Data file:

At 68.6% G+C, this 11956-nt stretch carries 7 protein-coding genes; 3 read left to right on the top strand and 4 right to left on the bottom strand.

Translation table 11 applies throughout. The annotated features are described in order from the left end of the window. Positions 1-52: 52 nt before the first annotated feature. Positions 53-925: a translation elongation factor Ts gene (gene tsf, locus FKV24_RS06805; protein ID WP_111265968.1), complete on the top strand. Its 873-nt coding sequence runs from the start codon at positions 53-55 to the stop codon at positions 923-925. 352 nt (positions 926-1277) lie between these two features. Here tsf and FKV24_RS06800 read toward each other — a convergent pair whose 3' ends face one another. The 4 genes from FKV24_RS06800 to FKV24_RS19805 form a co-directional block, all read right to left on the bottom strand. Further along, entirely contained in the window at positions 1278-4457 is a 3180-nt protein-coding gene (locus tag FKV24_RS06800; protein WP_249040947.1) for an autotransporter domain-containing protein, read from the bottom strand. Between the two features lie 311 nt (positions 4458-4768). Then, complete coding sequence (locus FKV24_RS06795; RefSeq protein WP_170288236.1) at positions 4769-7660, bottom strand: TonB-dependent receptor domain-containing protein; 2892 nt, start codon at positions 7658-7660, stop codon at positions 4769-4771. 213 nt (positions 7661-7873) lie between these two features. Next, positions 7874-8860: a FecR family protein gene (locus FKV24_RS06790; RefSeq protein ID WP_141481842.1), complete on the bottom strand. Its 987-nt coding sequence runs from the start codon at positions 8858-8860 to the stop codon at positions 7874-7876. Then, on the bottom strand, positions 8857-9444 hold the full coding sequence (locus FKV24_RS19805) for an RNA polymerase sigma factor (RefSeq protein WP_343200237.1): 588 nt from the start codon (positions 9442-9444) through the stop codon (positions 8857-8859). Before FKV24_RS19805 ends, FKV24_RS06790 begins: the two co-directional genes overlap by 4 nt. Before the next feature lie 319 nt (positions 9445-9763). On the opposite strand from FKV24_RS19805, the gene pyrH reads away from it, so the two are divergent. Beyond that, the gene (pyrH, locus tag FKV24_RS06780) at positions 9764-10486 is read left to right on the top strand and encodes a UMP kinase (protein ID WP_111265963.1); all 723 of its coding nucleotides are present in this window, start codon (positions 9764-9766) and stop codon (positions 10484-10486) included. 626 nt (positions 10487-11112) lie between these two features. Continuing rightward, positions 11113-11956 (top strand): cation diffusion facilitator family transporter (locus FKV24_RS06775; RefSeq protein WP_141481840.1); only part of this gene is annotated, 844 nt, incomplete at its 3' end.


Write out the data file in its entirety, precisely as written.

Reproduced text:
At 68.6% G+C, this 11956-nt stretch carries 7 protein-coding genes; 3 read left to right on the top strand and 4 right to left on the bottom strand.

Translation table 11 applies throughout. The annotated features are described in order from the left end of the window. Positions 1-52: 52 nt before the first annotated feature. Positions 53-925: a translation elongation factor Ts gene (gene tsf, locus FKV24_RS06805; protein ID WP_111265968.1), complete on the top strand. Its 873-nt coding sequence runs from the start codon at positions 53-55 to the stop codon at positions 923-925. 352 nt (positions 926-1277) lie between these two features. Here tsf and FKV24_RS06800 read toward each other — a convergent pair whose 3' ends face one another. The 4 genes from FKV24_RS06800 to FKV24_RS19805 form a co-directional block, all read right to left on the bottom strand. Further along, entirely contained in the window at positions 1278-4457 is a 3180-nt protein-coding gene (locus tag FKV24_RS06800; protein WP_249040947.1) for an autotransporter domain-containing protein, read from the bottom strand. Between the two features lie 311 nt (positions 4458-4768). Then, complete coding sequence (locus FKV24_RS06795; RefSeq protein WP_170288236.1) at positions 4769-7660, bottom strand: TonB-dependent receptor domain-containing protein; 2892 nt, start codon at positions 7658-7660, stop codon at positions 4769-4771. 213 nt (positions 7661-7873) lie between these two features. Next, positions 7874-8860: a FecR family protein gene (locus FKV24_RS06790; RefSeq protein ID WP_141481842.1), complete on the bottom strand. Its 987-nt coding sequence runs from the start codon at positions 8858-8860 to the stop codon at positions 7874-7876. Then, on the bottom strand, positions 8857-9444 hold the full coding sequence (locus FKV24_RS19805) for an RNA polymerase sigma factor (RefSeq protein WP_343200237.1): 588 nt from the start codon (positions 9442-9444) through the stop codon (positions 8857-8859). Before FKV24_RS19805 ends, FKV24_RS06790 begins: the two co-directional genes overlap by 4 nt. Before the next feature lie 319 nt (positions 9445-9763). On the opposite strand from FKV24_RS19805, the gene pyrH reads away from it, so the two are divergent. Beyond that, the gene (pyrH, locus tag FKV24_RS06780) at positions 9764-10486 is read left to right on the top strand and encodes a UMP kinase (protein ID WP_111265963.1); all 723 of its coding nucleotides are present in this window, start codon (positions 9764-9766) and stop codon (positions 10484-10486) included. 626 nt (positions 10487-11112) lie between these two features. Continuing rightward, positions 11113-11956 (top strand): cation diffusion facilitator family transporter (locus FKV24_RS06775; RefSeq protein WP_141481840.1); only part of this gene is annotated, 844 nt, incomplete at its 3' end.